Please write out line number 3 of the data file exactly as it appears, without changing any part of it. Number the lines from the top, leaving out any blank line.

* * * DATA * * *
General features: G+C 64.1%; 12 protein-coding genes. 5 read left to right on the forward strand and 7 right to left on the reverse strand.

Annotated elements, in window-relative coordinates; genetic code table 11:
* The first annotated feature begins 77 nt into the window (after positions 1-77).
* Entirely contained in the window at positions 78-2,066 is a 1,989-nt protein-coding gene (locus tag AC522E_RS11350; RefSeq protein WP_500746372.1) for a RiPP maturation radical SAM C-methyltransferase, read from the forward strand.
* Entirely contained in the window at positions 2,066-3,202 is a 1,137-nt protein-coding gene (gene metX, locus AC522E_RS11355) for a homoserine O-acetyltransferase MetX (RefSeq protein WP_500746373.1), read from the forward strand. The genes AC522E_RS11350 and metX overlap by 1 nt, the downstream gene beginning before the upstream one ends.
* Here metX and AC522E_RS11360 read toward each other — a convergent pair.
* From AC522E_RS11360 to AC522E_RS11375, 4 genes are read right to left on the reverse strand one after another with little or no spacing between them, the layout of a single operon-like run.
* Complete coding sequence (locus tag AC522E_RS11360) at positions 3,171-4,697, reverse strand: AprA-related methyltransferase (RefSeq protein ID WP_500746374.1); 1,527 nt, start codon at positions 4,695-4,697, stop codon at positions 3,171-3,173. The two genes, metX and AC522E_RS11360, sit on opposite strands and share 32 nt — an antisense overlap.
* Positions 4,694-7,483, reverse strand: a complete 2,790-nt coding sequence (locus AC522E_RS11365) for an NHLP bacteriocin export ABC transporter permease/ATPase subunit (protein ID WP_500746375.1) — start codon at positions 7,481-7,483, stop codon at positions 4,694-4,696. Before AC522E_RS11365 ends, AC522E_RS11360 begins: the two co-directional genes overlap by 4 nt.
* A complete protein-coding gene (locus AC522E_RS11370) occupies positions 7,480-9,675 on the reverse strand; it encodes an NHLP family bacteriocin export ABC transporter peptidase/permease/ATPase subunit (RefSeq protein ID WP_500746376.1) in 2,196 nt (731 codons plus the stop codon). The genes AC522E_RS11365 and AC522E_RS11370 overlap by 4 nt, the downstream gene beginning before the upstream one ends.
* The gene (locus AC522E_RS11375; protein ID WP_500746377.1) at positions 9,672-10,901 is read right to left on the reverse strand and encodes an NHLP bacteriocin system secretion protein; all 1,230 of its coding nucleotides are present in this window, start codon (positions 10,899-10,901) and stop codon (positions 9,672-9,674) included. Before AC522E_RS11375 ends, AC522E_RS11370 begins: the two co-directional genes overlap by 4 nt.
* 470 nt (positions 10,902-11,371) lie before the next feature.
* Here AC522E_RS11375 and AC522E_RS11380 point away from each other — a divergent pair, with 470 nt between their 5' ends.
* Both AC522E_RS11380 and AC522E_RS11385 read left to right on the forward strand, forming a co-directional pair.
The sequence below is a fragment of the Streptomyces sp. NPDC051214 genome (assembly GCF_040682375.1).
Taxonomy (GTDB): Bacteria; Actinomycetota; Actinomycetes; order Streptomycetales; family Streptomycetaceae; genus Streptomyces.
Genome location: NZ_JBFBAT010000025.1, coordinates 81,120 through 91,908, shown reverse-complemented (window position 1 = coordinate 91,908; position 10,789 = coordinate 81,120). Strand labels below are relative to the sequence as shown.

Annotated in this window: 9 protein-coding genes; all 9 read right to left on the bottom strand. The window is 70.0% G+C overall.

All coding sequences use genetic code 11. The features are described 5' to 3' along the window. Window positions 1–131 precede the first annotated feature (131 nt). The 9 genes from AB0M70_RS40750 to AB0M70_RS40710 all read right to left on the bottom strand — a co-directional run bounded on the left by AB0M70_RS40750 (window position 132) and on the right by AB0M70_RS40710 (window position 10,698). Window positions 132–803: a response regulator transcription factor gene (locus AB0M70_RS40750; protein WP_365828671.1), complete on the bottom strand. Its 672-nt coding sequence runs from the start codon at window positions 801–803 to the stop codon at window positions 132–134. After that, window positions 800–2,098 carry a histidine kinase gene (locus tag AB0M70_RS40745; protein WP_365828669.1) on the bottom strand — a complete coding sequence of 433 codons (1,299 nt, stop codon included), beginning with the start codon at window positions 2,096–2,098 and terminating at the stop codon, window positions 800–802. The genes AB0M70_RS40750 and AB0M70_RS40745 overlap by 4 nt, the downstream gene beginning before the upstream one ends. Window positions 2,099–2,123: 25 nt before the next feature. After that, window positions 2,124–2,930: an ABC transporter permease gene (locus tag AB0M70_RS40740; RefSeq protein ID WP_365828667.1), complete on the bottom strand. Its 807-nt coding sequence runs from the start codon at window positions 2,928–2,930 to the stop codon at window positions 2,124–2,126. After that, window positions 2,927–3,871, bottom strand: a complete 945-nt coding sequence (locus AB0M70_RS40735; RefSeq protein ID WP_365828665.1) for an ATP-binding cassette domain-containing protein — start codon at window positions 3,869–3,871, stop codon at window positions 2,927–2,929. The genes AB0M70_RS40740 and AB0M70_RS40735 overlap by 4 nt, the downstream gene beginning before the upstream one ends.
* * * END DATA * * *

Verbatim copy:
* The first annotated feature begins 77 nt into the window (after positions 1-77).